This research was supported by the Fundamental Research Funds for the Central Universities No. 22120180047.
Conflict of Interest
The authors declare that the research was conducted in the absence of any commercial or financial relationships that could be construed as a potential conflict of interest.
All claims expressed in this article are solely those of the authors and do not necessarily represent those of their affiliated organizations, or those of the publisher, the editors and the reviewers. Any product that may be evaluated in this article, or claim that may be made by its manufacturer, is not guaranteed or endorsed by the publisher.
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Keywords: magnesium, hemorrhagic transformation, mechanical thrombectomy, acute ischemic stroke, risk
Citation: Qiu H, Shen R, Chen L, Pandey S, Sun J and Deng H (2022) Low Serum Magnesium Levels Are Associated With Hemorrhagic Transformation After Mechanical Thrombectomy in Patients With Acute Ischemic Stroke. Front. Neurol. 13:831232. doi: 10.3389/fneur.2022.831232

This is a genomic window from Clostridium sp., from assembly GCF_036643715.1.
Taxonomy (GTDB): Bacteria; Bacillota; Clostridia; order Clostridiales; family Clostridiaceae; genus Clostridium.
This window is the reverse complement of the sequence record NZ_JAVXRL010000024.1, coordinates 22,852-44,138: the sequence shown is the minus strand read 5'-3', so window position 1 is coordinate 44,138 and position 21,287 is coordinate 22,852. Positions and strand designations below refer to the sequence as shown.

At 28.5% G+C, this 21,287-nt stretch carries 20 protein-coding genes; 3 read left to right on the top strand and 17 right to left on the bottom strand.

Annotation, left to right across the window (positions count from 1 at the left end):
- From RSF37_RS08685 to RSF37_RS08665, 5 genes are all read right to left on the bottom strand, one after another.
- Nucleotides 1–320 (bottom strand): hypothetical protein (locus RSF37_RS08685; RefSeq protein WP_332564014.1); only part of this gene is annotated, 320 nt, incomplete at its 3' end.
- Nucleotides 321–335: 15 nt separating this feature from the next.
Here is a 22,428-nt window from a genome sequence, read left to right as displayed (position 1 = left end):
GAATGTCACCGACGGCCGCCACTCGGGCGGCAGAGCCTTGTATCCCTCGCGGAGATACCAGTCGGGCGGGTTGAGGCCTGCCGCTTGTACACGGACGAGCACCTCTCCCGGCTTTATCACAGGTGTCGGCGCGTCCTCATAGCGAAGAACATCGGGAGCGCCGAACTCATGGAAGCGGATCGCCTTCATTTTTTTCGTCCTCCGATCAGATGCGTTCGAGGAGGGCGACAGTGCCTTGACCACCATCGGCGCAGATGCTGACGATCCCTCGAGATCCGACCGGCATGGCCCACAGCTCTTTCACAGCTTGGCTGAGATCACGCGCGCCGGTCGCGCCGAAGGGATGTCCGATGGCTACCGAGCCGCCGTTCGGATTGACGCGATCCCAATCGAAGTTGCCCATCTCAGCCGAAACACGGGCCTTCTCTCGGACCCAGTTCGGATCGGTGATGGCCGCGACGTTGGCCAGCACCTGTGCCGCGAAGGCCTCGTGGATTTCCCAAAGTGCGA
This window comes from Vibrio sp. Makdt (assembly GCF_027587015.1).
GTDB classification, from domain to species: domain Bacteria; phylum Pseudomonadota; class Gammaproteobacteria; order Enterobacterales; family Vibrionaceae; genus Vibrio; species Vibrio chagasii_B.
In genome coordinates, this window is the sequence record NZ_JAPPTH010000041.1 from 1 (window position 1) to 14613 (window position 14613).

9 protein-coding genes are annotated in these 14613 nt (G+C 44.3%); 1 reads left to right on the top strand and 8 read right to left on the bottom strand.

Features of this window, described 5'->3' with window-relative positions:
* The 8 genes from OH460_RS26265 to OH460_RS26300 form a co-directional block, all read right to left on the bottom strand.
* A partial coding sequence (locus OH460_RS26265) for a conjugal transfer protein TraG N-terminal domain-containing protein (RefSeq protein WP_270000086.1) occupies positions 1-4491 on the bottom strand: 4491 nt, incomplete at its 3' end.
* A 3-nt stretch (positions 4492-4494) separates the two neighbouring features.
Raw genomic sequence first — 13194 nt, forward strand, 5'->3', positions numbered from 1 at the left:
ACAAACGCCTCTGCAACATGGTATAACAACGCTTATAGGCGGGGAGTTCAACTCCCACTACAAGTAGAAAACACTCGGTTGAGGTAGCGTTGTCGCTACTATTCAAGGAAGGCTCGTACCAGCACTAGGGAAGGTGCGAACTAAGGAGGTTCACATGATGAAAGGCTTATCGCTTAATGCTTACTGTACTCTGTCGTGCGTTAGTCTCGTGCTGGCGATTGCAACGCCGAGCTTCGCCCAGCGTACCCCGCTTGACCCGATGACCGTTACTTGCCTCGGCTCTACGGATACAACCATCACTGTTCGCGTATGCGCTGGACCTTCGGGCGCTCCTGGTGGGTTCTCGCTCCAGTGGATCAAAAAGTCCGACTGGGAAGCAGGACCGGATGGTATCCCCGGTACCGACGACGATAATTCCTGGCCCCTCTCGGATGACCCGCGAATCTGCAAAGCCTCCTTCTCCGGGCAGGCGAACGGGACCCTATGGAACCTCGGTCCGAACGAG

Received: 04 January 2022; Accepted: 31 January 2022;
Published: 23 March 2022.
Edited by:Jean-charles Sanchez, Université de Genève, Switzerland
Reviewed by:Michael Froehler, Vanderbilt University Medical Center, United States
Ansaar Rai, West Virginia University, United States
Copyright © 2022 Qiu, Shen, Chen, Pandey, Sun and Deng. This is an open-access article distributed under the terms of the Creative Commons Attribution License (CC BY). The use, distribution or reproduction in other forums is permitted, provided the original author(s) and the copyright owner(s) are credited and that the original publication in this journal is cited, in accordance with accepted academic practice. No use, distribution or reproduction is permitted which does not comply with these terms.
†These authors have contributed equally to this work